In like manner, singles leaders who focus mainly on filling a calendar see singles activities as an end in themselves. But the truth is just the reverse; activities are the means to the end of meeting the needs of the people. Activities provide the platform from which leaders and individual LDS singles can minister to the singles in their midst. And in so doing, their faith becomes perfected through their works.
“The body without the spirit is dead”
James provides the perfect ending to his classic discourse on faith and works with a simple analogy involving the body and the spirit. The body dies once the spirit departs. In like manner, faith dies once the works that should attend it cease.
Also in like manner, singles groups can feel absent of life when leaders focus primarily on filling blanks in a calendar. These leaders often wonder why attendance is so small and what can be done to turn things around. We talked last week how to turn ailing singles programs around, but a key part of that transformation is the necessity for leaders to adopt the attitude we are discussing here and now.
You must do more than just fill a calendar. You must fill your hearts with compassion and extend your hands to those you serve. You must focus on using the activities you plan as a means to the end of ministering to them and helping to meet their needs. When you do, you’ll inject life into your singles groups and light into your own life. And that will bring you more joy in your journey.
After church on Sunday, a member of the stake high council asked me if I were going to attend the singles activity later that day. I confided that I haven't been attending because I don't feel welcome. Why should I dress up in a stuffy shirt and tie to sit on benches that aren't that comfortable only to be all alone? I can wear a T-shirt and sweat pants on my couch and be just as alone but far more comfy. So why go?
In the ensuing conversation, I learned that he recognized the people hold the perspective of the dating forum. I then shared with him some of what I’ve shared about the dating forum and the activity club many times in this forum. We quickly came to agreement there, but then he simply repeated his invitation without any resolve to change anything. I said I’d think about it. Of course, I didn't go.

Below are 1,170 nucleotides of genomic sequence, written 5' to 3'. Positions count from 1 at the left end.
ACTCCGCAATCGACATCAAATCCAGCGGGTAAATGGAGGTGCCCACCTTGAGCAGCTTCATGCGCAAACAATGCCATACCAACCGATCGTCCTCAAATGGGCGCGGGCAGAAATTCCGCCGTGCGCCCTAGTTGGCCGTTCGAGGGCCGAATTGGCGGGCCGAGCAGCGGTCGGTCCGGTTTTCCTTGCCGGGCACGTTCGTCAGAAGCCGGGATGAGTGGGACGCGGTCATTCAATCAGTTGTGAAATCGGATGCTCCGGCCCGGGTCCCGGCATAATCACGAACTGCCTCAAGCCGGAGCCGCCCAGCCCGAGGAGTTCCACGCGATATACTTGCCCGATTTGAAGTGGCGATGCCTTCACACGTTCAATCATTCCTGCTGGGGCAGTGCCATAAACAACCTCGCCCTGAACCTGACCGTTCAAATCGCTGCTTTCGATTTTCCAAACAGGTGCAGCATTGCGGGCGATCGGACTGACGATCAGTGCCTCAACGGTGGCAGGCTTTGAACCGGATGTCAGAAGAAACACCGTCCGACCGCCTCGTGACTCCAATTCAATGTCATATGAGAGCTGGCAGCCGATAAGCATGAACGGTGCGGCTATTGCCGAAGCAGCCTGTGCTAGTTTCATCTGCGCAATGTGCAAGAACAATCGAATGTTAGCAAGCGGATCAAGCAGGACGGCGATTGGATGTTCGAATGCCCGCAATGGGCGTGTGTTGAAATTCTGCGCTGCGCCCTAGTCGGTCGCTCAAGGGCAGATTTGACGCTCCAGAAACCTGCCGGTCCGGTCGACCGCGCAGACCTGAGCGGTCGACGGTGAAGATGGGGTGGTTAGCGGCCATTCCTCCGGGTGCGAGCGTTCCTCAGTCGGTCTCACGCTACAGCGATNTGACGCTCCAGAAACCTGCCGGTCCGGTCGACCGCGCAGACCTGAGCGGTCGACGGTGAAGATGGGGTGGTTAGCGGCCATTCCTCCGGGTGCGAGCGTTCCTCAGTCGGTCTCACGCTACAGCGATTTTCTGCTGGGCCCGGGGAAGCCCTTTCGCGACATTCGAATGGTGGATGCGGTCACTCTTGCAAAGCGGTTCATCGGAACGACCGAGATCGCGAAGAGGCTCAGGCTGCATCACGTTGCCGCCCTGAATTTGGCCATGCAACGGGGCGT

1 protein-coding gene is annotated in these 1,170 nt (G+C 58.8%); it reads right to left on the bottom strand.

I did think about that conversation, though, during the following days. Those thoughts led to an important realization: Clearly we see the problem in how singles view activities, but the problem will never be solved unless we take action. But exactly what action is anyone supposed to take? I’ve done this before and so know what to do. But do my local leaders? Based on the conversation I had Sunday, it doesn’t seem so.
What can be done to turn around a local singles group so that people choose the support network over the dating forum and the activities club? That's the very question I’m going to answer right now.
Get buy-in from leadership
The first thing you need to do is get buy-in from leadership. Nothing happens in this church unless leadership is on board. So you've got to get the vision of the support network yourself. And then you must sell that vision to leadership.
And by leadership, I mean both married and single members serving in leadership positions. Everyone from the stake presidency to the high council to the bishopric to any singles leaders serving on both stake and ward levels must adopt the vision of the support network. Anyone who thinks their responsibility is just to calendar activities doesn’t have the vision. You've got to work with them until they adopt the support network.
You’ll know they have the vision when they start playing their part in the support network. Those attending activities will actively greet and welcome everyone they can. They'll talk to people, helping them feel somebody cares enough to be interested in them. They'll also look for those sitting by themselves, offering to sit with them or inviting them to join a larger group seated together.
Get buy-in from the people
Once leadership is on board, you’ve got to secure buy-in from the people. That means you instill the vision of the support network in every single adult so that they do the same things leaders do — connecting with people and helping them feel supported.
Too often we think those in leadership positions do things no one else does. In some respects that's true, but more often than not, leadership is something everyone should display. Leadership is a choice, not a position.
And leadership in spreading the vision of the support network is something every single adult should practice. Otherwise, you'll never have the support network. The arrangement of everybody helping everybody happens only when everyone reaches out to everyone. It can't be just those in leadership positions. Everyone has a part to play because everyone matters.
Accept nothing less than glory
Support networks take time to build because you must change the way people think. And because we’re hardwired to follow habit, you're going to meet some resistance both from leaders who think their job is to do nothing more than plan activities and from singles who think in terms of the dating forum or the activities club.
That's why part of leadership’s role is to instill the vision of the support network in everyone. You must tell people directly what you're trying to accomplish. You must show them what can happen when everyone gets on board with the vision. And you must invite them one by one to play their part in making that vision reality.